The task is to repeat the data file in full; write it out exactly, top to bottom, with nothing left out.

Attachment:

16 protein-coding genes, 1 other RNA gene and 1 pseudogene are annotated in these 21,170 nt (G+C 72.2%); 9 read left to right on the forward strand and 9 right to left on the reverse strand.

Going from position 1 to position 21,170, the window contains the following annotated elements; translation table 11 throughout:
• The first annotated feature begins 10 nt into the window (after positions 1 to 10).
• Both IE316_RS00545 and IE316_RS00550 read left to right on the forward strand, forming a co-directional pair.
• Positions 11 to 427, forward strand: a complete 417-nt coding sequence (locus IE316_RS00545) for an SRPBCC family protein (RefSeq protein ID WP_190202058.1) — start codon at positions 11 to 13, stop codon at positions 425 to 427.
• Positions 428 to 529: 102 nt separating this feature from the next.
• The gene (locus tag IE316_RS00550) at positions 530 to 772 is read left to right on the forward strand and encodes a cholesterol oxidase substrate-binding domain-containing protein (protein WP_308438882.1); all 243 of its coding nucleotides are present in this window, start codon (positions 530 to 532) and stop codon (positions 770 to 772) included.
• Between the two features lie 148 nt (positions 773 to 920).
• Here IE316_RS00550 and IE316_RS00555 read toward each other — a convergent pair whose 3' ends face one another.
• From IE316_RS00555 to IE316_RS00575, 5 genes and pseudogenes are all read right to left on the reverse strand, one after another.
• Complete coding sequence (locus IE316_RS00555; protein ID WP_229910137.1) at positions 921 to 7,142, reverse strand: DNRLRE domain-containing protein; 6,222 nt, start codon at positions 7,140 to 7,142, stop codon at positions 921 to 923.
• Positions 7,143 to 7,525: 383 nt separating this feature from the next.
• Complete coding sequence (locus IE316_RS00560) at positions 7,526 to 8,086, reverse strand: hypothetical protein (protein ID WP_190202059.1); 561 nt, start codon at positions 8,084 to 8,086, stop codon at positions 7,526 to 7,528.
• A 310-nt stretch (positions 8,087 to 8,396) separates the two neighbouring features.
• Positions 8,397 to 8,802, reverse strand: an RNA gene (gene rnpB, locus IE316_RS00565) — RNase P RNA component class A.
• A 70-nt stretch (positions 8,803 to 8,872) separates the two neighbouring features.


16 protein-coding genes, 1 other RNA gene and 1 pseudogene are annotated in these 21,170 nt (G+C 72.2%); 9 read left to right on the forward strand and 9 right to left on the reverse strand.

Going from position 1 to position 21,170, the window contains the following annotated elements; translation table 11 throughout:
• The first annotated feature begins 10 nt into the window (after positions 1 to 10).
• Both IE316_RS00545 and IE316_RS00550 read left to right on the forward strand, forming a co-directional pair.
• Positions 11 to 427, forward strand: a complete 417-nt coding sequence (locus IE316_RS00545) for an SRPBCC family protein (RefSeq protein ID WP_190202058.1) — start codon at positions 11 to 13, stop codon at positions 425 to 427.
• Positions 428 to 529: 102 nt separating this feature from the next.
• The gene (locus tag IE316_RS00550) at positions 530 to 772 is read left to right on the forward strand and encodes a cholesterol oxidase substrate-binding domain-containing protein (protein WP_308438882.1); all 243 of its coding nucleotides are present in this window, start codon (positions 530 to 532) and stop codon (positions 770 to 772) included.
• Between the two features lie 148 nt (positions 773 to 920).
• Here IE316_RS00550 and IE316_RS00555 read toward each other — a convergent pair whose 3' ends face one another.
• From IE316_RS00555 to IE316_RS00575, 5 genes and pseudogenes are all read right to left on the reverse strand, one after another.
• Complete coding sequence (locus IE316_RS00555; protein ID WP_229910137.1) at positions 921 to 7,142, reverse strand: DNRLRE domain-containing protein; 6,222 nt, start codon at positions 7,140 to 7,142, stop codon at positions 921 to 923.
• Positions 7,143 to 7,525: 383 nt separating this feature from the next.
• Complete coding sequence (locus IE316_RS00560) at positions 7,526 to 8,086, reverse strand: hypothetical protein (protein ID WP_190202059.1); 561 nt, start codon at positions 8,084 to 8,086, stop codon at positions 7,526 to 7,528.
• A 310-nt stretch (positions 8,087 to 8,396) separates the two neighbouring features.
• Positions 8,397 to 8,802, reverse strand: an RNA gene (gene rnpB, locus IE316_RS00565) — RNase P RNA component class A.
• A 70-nt stretch (positions 8,803 to 8,872) separates the two neighbouring features.